10: THE BROKEN CIRCLE BREAKDOWN
10: THE BROKEN CIRCLE BREAKDOWN
The most Americana of all the films on this list is not made in the USA but is a Belgium film written and directed by the young talented Cannes prize winner Felix Van Groeningen. Based on a successful play that he saw by accident and fell in love with: a Bluegrass story telling that has as many bad luck turns as it does declarations of love that any an authentic country music hit should have. A remarkable ensemble of actors bring to life the heated and tragic love central to this story telling. One of the outstanding performances of the year is delivered by Veerle Baetens, as a young, tattooed, punkish, country singer, She falls in love with a singer songwriter that loves her back but a tragedy (oh so country) implodes their relationship. In the tradition of perhaps a 40s Jane Wyman women's film updated to have all the swagger and lust of a riot grrr child of feminism who thinks she is entitled to be equal in all her relationships. The faithful creation of a contemporary bluegrass adult fairy tale is rooted in the music performed in the film. I swear I thought it was June and Johnny or a couple leaving a BushwICK bluegrass joint.
interview with director Felix Van Groeningen.
10A Blue Jasmine
Woody Allen returns to serious subject matter after his recent bom bom to Paris. Blue Jasmine is a film about the world of Bernie Madoff and the people he fleeced. No, not a word of the script says this but it is the underlying tension of the film. Like a modern Chaplin, Allen organizes his story telling by focusing on the individual journey documented in each resonant frame. Here, like in American Hustle, we meet a woman who has reinvented herself to be what she thinks is success. Cate Blanchett (Jasmine) as would be expected brings to life this desperate woman whose life has fallen completely apart as she clings on to her perfect Channel suit that suffers as she does in the story telling. Think Ruth Madoff. But Woody like a comedic Fassbinder is never satisfied with one simple story line . So we meet her, slick crooked devil tongued, con man husband (Alec Baldwin of course), her working class sister she has tried to hide and now is the only one she can turn to ( Sally Hawkin in a performance begging for an Oscar) , her ex husband (Andrew Dice Clay wow is he good) her current boyfriend (sexy greaser Bobby Cannavale) stand out . A moral tale in vivid technicolor . And Woody does have a way with making a city beautiful and here he does it again including the fast shrinking working class part of the Mission district and goes to the top of Pacific Heights where wealth lives.and teh would be elected official( Peter Sarsgaard) lives and is the possible solution to Jasmine's situation until her past catches up with her fantasy of herself . I kept thinking leaving the theater just how much money does Ruth Madoff still have?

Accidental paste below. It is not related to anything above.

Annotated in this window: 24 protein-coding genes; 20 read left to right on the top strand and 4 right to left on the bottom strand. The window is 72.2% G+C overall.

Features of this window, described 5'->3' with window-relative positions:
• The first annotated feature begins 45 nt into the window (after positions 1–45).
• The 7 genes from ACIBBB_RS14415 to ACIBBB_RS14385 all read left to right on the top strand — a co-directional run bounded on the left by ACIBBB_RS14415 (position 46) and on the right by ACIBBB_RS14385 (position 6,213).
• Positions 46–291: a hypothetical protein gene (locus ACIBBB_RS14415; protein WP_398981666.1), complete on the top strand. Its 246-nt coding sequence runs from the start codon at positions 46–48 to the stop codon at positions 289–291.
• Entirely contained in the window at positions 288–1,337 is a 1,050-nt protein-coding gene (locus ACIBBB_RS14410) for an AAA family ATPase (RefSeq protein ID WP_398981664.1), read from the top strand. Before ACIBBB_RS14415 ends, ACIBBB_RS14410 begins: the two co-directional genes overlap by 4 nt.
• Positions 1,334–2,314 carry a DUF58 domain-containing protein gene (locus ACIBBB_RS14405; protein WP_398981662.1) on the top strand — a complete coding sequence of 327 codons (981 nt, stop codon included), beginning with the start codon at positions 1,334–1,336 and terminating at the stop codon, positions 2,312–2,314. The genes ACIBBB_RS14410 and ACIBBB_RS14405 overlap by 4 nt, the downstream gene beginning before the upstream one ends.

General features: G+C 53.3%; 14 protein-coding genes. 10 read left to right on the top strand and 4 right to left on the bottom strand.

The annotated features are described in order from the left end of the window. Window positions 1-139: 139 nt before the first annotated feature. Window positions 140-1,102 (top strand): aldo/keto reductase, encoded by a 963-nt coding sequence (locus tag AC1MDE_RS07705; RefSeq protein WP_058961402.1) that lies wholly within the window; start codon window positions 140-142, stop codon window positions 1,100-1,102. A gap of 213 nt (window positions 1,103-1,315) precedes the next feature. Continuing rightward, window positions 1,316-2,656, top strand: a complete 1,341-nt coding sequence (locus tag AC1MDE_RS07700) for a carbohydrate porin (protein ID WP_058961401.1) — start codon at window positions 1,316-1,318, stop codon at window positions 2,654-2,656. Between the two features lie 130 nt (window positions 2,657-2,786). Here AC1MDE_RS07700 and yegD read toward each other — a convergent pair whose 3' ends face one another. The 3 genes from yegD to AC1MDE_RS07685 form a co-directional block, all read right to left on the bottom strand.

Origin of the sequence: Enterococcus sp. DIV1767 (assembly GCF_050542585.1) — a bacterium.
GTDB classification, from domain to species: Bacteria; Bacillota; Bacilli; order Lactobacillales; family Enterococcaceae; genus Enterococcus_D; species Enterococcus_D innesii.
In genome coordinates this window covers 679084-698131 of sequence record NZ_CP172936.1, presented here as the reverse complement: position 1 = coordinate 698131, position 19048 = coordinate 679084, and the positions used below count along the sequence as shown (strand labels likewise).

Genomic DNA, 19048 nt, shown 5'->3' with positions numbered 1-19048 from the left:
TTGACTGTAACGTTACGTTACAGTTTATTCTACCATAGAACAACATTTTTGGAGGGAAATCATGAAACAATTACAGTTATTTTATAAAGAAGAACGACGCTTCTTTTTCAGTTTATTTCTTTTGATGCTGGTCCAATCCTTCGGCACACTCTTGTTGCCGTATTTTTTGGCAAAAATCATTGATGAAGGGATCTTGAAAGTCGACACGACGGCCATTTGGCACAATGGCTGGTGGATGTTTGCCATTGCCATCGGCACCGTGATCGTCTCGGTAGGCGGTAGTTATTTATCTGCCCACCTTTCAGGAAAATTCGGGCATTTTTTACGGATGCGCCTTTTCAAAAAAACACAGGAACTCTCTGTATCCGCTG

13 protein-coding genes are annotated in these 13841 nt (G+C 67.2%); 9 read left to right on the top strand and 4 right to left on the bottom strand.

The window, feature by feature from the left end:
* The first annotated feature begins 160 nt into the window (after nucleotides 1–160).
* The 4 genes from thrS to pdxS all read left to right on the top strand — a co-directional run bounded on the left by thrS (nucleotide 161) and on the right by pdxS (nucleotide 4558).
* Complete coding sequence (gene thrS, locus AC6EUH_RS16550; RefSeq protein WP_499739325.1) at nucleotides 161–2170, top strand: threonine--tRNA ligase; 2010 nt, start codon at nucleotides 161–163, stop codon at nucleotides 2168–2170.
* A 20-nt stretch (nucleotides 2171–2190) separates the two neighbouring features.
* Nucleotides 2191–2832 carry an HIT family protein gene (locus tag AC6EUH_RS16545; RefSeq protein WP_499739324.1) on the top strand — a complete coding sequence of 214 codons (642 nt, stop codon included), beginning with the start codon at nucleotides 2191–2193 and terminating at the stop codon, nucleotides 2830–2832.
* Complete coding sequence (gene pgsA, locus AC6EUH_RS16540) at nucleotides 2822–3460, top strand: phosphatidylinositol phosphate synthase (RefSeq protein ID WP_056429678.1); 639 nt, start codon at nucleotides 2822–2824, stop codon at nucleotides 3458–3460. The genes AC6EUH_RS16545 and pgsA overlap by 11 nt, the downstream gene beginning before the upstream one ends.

Sally Hawkins and Bobby Cannavale post Variety screening Q&A :
Fifty years of holding a secret that Nuns shamed her to keep finally breaks. Judi Dench and Steve Coogan bring to life the indentured slave memory of a teenage pregnant girl who has her baby taken from her and sold by Irish nuns and who lie about where the child is, Dench goes searching and Coogan as a well known British journalist sacked to cover up a politician scandal goes with her . A story of redemption and courage. Dench is magnificence!
12: Short Term 12,
Director Destin Daniel Cretton's break out film at SXSW about a group home for troubled teens. Bree Lawson plays a counselor with a deep secret and turns in one of the best performances of the year . Challenging questions raised and surprise answers given
13: Fruitvale Station,
Based on a real life New Year's eve killing of a black young man out with his friends by a white cop in a subway station witness by many with cell phone's recording which contradicts the police story, Writer Ryan Coogler's debut film which went through the Sundance lab program takes us int the back story of who this man was (Michael B, Jordan) and the mother (another strong performance from Academy Award winner Octavia Spencer) and the girlfriend ( a feisty Melonie Diaz) and baby he left behind